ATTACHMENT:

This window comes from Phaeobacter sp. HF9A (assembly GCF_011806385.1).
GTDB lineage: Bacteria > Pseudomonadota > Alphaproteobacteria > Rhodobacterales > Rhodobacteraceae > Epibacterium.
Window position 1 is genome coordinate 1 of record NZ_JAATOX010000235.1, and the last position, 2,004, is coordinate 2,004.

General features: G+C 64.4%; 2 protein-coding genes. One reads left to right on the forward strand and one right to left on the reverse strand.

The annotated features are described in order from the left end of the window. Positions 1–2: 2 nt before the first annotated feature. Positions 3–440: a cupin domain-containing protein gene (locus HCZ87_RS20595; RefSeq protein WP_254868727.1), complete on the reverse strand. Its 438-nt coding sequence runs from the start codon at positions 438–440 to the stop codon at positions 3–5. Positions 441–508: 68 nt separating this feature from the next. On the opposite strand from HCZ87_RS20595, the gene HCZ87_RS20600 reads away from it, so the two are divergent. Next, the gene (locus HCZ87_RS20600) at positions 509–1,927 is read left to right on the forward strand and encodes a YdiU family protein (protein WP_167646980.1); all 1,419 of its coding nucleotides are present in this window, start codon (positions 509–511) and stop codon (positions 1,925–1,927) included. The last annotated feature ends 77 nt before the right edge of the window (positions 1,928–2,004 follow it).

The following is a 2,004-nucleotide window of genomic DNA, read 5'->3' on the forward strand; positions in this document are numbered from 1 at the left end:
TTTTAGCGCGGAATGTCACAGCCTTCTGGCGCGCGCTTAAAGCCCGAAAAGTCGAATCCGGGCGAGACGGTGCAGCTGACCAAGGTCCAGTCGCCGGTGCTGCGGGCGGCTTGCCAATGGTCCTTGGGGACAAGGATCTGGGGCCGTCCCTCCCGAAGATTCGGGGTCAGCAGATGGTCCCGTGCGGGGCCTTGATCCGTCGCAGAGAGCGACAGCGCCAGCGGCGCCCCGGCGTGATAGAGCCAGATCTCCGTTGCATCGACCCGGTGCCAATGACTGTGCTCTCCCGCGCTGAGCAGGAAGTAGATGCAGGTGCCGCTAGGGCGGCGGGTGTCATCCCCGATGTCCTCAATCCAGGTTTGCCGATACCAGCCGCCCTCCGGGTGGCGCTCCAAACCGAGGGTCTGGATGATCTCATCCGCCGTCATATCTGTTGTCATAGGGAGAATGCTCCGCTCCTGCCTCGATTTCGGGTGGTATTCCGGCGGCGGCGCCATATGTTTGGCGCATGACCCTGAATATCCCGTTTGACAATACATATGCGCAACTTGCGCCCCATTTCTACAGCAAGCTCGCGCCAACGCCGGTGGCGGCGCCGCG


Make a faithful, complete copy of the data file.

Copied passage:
This window comes from Phaeobacter sp. HF9A (assembly GCF_011806385.1).
GTDB lineage: Bacteria > Pseudomonadota > Alphaproteobacteria > Rhodobacterales > Rhodobacteraceae > Epibacterium.
Window position 1 is genome coordinate 1 of record NZ_JAATOX010000235.1, and the last position, 2,004, is coordinate 2,004.

General features: G+C 64.4%; 2 protein-coding genes. One reads left to right on the forward strand and one right to left on the reverse strand.

The annotated features are described in order from the left end of the window. Positions 1–2: 2 nt before the first annotated feature. Positions 3–440: a cupin domain-containing protein gene (locus HCZ87_RS20595; RefSeq protein WP_254868727.1), complete on the reverse strand. Its 438-nt coding sequence runs from the start codon at positions 438–440 to the stop codon at positions 3–5. Positions 441–508: 68 nt separating this feature from the next. On the opposite strand from HCZ87_RS20595, the gene HCZ87_RS20600 reads away from it, so the two are divergent. Next, the gene (locus HCZ87_RS20600) at positions 509–1,927 is read left to right on the forward strand and encodes a YdiU family protein (protein WP_167646980.1); all 1,419 of its coding nucleotides are present in this window, start codon (positions 509–511) and stop codon (positions 1,925–1,927) included. The last annotated feature ends 77 nt before the right edge of the window (positions 1,928–2,004 follow it).

The following is a 2,004-nucleotide window of genomic DNA, read 5'->3' on the forward strand; positions in this document are numbered from 1 at the left end:
TTTTAGCGCGGAATGTCACAGCCTTCTGGCGCGCGCTTAAAGCCCGAAAAGTCGAATCCGGGCGAGACGGTGCAGCTGACCAAGGTCCAGTCGCCGGTGCTGCGGGCGGCTTGCCAATGGTCCTTGGGGACAAGGATCTGGGGCCGTCCCTCCCGAAGATTCGGGGTCAGCAGATGGTCCCGTGCGGGGCCTTGATCCGTCGCAGAGAGCGACAGCGCCAGCGGCGCCCCGGCGTGATAGAGCCAGATCTCCGTTGCATCGACCCGGTGCCAATGACTGTGCTCTCCCGCGCTGAGCAGGAAGTAGATGCAGGTGCCGCTAGGGCGGCGGGTGTCATCCCCGATGTCCTCAATCCAGGTTTGCCGATACCAGCCGCCCTCCGGGTGGCGCTCCAAACCGAGGGTCTGGATGATCTCATCCGCCGTCATATCTGTTGTCATAGGGAGAATGCTCCGCTCCTGCCTCGATTTCGGGTGGTATTCCGGCGGCGGCGCCATATGTTTGGCGCATGACCCTGAATATCCCGTTTGACAATACATATGCGCAACTTGCGCCCCATTTCTACAGCAAGCTCGCGCCAACGCCGGTGGCGGCGCCGCG